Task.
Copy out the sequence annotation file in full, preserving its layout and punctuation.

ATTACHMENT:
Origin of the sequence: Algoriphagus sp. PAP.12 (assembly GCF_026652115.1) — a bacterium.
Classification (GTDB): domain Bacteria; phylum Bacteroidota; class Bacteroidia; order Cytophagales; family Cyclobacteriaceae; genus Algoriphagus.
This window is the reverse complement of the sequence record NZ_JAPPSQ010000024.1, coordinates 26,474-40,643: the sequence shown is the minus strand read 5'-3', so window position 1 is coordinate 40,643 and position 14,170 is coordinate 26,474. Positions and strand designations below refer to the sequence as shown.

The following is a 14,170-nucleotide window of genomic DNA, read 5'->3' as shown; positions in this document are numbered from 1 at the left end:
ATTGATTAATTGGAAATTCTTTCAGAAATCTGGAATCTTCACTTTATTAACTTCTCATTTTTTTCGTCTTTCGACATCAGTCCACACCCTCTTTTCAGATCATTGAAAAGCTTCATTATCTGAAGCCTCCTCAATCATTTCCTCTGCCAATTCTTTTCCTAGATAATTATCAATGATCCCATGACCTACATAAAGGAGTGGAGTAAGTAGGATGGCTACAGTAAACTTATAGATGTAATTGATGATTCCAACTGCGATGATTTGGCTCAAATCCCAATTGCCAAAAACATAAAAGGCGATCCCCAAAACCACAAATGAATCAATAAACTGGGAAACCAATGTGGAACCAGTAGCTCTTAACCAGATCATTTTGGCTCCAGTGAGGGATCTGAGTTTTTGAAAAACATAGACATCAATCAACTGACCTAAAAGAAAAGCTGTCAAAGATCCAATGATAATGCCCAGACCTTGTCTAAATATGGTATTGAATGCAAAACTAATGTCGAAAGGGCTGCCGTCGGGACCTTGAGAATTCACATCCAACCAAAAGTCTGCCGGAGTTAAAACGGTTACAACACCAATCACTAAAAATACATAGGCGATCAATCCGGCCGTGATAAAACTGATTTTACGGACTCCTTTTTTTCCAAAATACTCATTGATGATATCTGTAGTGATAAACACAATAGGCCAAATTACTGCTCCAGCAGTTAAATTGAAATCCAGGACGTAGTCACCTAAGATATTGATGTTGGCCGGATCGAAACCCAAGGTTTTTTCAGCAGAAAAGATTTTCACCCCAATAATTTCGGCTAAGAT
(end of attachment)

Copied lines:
Origin of the sequence: Algoriphagus sp. PAP.12 (assembly GCF_026652115.1) — a bacterium.
Classification (GTDB): domain Bacteria; phylum Bacteroidota; class Bacteroidia; order Cytophagales; family Cyclobacteriaceae; genus Algoriphagus.
This window is the reverse complement of the sequence record NZ_JAPPSQ010000024.1, coordinates 26,474-40,643: the sequence shown is the minus strand read 5'-3', so window position 1 is coordinate 40,643 and position 14,170 is coordinate 26,474. Positions and strand designations below refer to the sequence as shown.

The following is a 14,170-nucleotide window of genomic DNA, read 5'->3' as shown; positions in this document are numbered from 1 at the left end:
ATTGATTAATTGGAAATTCTTTCAGAAATCTGGAATCTTCACTTTATTAACTTCTCATTTTTTTCGTCTTTCGACATCAGTCCACACCCTCTTTTCAGATCATTGAAAAGCTTCATTATCTGAAGCCTCCTCAATCATTTCCTCTGCCAATTCTTTTCCTAGATAATTATCAATGATCCCATGACCTACATAAAGGAGTGGAGTAAGTAGGATGGCTACAGTAAACTTATAGATGTAATTGATGATTCCAACTGCGATGATTTGGCTCAAATCCCAATTGCCAAAAACATAAAAGGCGATCCCCAAAACCACAAATGAATCAATAAACTGGGAAACCAATGTGGAACCAGTAGCTCTTAACCAGATCATTTTGGCTCCAGTGAGGGATCTGAGTTTTTGAAAAACATAGACATCAATCAACTGACCTAAAAGAAAAGCTGTCAAAGATCCAATGATAATGCCCAGACCTTGTCTAAATATGGTATTGAATGCAAAACTAATGTCGAAAGGGCTGCCGTCGGGACCTTGAGAATTCACATCCAACCAAAAGTCTGCCGGAGTTAAAACGGTTACAACACCAATCACTAAAAATACATAGGCGATCAATCCGGCCGTGATAAAACTGATTTTACGGACTCCTTTTTTTCCAAAATACTCATTGATGATATCTGTAGTGATAAACACAATAGGCCAAATTACTGCTCCAGCAGTTAAATTGAAATCCAGGACGTAGTCACCTAAGATATTGATGTTGGCCGGATCGAAACCCAAGGTTTTTTCAGCAGAAAAGATTTTCACCCCAATAATTTCGGCTAAGAT